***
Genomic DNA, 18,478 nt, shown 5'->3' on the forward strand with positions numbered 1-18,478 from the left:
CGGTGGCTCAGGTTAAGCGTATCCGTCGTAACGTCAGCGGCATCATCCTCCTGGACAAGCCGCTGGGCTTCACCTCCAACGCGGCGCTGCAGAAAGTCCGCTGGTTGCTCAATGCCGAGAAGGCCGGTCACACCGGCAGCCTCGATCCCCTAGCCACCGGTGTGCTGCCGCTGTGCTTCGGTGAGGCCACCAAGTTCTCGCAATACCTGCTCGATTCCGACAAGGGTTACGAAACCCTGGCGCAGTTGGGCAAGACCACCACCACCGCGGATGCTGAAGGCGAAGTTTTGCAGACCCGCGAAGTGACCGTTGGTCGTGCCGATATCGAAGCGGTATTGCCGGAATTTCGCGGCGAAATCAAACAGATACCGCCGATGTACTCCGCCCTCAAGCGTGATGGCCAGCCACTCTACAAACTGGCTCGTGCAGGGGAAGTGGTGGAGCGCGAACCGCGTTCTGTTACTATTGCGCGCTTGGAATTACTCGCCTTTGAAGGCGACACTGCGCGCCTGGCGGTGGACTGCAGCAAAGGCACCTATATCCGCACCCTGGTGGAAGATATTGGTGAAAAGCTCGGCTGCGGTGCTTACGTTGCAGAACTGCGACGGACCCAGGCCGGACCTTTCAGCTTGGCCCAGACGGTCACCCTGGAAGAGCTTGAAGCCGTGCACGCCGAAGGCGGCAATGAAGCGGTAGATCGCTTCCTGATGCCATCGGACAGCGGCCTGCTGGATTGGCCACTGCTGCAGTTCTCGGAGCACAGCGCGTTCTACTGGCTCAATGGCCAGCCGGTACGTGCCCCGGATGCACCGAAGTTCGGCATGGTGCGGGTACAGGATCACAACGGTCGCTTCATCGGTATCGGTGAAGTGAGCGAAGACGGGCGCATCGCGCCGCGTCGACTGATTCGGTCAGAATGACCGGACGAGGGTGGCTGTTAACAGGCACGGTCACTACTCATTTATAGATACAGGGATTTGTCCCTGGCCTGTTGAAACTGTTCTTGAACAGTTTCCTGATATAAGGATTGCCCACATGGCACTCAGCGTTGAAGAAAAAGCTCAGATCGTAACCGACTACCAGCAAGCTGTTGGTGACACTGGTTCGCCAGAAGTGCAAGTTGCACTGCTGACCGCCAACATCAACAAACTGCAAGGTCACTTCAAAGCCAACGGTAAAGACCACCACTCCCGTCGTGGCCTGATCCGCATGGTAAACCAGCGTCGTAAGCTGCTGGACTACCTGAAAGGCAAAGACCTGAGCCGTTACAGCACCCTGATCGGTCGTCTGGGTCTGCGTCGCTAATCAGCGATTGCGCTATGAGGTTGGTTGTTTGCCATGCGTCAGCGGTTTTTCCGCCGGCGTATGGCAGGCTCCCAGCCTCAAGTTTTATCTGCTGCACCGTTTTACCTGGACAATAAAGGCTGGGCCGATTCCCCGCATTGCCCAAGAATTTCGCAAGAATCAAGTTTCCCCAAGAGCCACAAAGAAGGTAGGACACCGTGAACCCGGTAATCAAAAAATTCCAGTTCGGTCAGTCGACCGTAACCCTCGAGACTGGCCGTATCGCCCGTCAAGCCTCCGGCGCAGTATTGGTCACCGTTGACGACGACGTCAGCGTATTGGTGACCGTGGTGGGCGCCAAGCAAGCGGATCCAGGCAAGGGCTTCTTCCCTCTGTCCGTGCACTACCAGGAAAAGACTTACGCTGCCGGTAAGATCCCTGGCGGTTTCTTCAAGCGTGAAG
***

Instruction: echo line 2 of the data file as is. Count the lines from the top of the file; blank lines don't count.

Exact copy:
CGGTGGCTCAGGTTAAGCGTATCCGTCGTAACGTCAGCGGCATCATCCTCCTGGACAAGCCGCTGGGCTTCACCTCCAACGCGGCGCTGCAGAAAGTCCGCTGGTTGCTCAATGCCGAGAAGGCCGGTCACACCGGCAGCCTCGATCCCCTAGCCACCGGTGTGCTGCCGCTGTGCTTCGGTGAGGCCACCAAGTTCTCGCAATACCTGCTCGATTCCGACAAGGGTTACGAAACCCTGGCGCAGTTGGGCAAGACCACCACCACCGCGGATGCTGAAGGCGAAGTTTTGCAGACCCGCGAAGTGACCGTTGGTCGTGCCGATATCGAAGCGGTATTGCCGGAATTTCGCGGCGAAATCAAACAGATACCGCCGATGTACTCCGCCCTCAAGCGTGATGGCCAGCCACTCTACAAACTGGCTCGTGCAGGGGAAGTGGTGGAGCGCGAACCGCGTTCTGTTACTATTGCGCGCTTGGAATTACTCGCCTTTGAAGGCGACACTGCGCGCCTGGCGGTGGACTGCAGCAAAGGCACCTATATCCGCACCCTGGTGGAAGATATTGGTGAAAAGCTCGGCTGCGGTGCTTACGTTGCAGAACTGCGACGGACCCAGGCCGGACCTTTCAGCTTGGCCCAGACGGTCACCCTGGAAGAGCTTGAAGCCGTGCACGCCGAAGGCGGCAATGAAGCGGTAGATCGCTTCCTGATGCCATCGGACAGCGGCCTGCTGGATTGGCCACTGCTGCAGTTCTCGGAGCACAGCGCGTTCTACTGGCTCAATGGCCAGCCGGTACGTGCCCCGGATGCACCGAAGTTCGGCATGGTGCGGGTACAGGATCACAACGGTCGCTTCATCGGTATCGGTGAAGTGAGCGAAGACGGGCGCATCGCGCCGCGTCGACTGATTCGGTCAGAATGACCGGACGAGGGTGGCTGTTAACAGGCACGGTCACTACTCATTTATAGATACAGGGATTTGTCCCTGGCCTGTTGAAACTGTTCTTGAACAGTTTCCTGATATAAGGATTGCCCACATGGCACTCAGCGTTGAAGAAAAAGCTCAGATCGTAACCGACTACCAGCAAGCTGTTGGTGACACTGGTTCGCCAGAAGTGCAAGTTGCACTGCTGACCGCCAACATCAACAAACTGCAAGGTCACTTCAAAGCCAACGGTAAAGACCACCACTCCCGTCGTGGCCTGATCCGCATGGTAAACCAGCGTCGTAAGCTGCTGGACTACCTGAAAGGCAAAGACCTGAGCCGTTACAGCACCCTGATCGGTCGTCTGGGTCTGCGTCGCTAATCAGCGATTGCGCTATGAGGTTGGTTGTTTGCCATGCGTCAGCGGTTTTTCCGCCGGCGTATGGCAGGCTCCCAGCCTCAAGTTTTATCTGCTGCACCGTTTTACCTGGACAATAAAGGCTGGGCCGATTCCCCGCATTGCCCAAGAATTTCGCAAGAATCAAGTTTCCCCAAGAGCCACAAAGAAGGTAGGACACCGTGAACCCGGTAATCAAAAAATTCCAGTTCGGTCAGTCGACCGTAACCCTCGAGACTGGCCGTATCGCCCGTCAAGCCTCCGGCGCAGTATTGGTCACCGTTGACGACGACGTCAGCGTATTGGTGACCGTGGTGGGCGCCAAGCAAGCGGATCCAGGCAAGGGCTTCTTCCCTCTGTCCGTGCACTACCAGGAAAAGACTTACGCTGCCGGTAAGATCCCTGGCGGTTTCTTCAAGCGTGAAG